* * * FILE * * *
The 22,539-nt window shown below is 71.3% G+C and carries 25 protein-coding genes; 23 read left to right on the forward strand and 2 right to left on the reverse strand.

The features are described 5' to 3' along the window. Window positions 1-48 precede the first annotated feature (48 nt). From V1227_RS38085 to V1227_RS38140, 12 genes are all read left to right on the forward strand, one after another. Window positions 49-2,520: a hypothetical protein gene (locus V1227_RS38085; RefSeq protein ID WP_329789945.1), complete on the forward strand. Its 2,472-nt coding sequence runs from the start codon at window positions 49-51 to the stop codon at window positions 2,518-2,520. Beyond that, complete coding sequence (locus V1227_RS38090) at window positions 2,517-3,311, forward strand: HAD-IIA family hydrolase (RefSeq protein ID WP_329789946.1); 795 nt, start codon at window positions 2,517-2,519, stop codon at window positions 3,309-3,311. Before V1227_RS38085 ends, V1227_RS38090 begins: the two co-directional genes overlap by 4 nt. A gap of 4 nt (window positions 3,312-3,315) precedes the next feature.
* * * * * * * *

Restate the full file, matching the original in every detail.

The 22,539-nt window shown below is 71.3% G+C and carries 25 protein-coding genes; 23 read left to right on the forward strand and 2 right to left on the reverse strand.

The features are described 5' to 3' along the window. Window positions 1-48 precede the first annotated feature (48 nt). From V1227_RS38085 to V1227_RS38140, 12 genes are all read left to right on the forward strand, one after another. Window positions 49-2,520: a hypothetical protein gene (locus V1227_RS38085; RefSeq protein ID WP_329789945.1), complete on the forward strand. Its 2,472-nt coding sequence runs from the start codon at window positions 49-51 to the stop codon at window positions 2,518-2,520. Beyond that, complete coding sequence (locus V1227_RS38090) at window positions 2,517-3,311, forward strand: HAD-IIA family hydrolase (RefSeq protein ID WP_329789946.1); 795 nt, start codon at window positions 2,517-2,519, stop codon at window positions 3,309-3,311. Before V1227_RS38085 ends, V1227_RS38090 begins: the two co-directional genes overlap by 4 nt. A gap of 4 nt (window positions 3,312-3,315) precedes the next feature.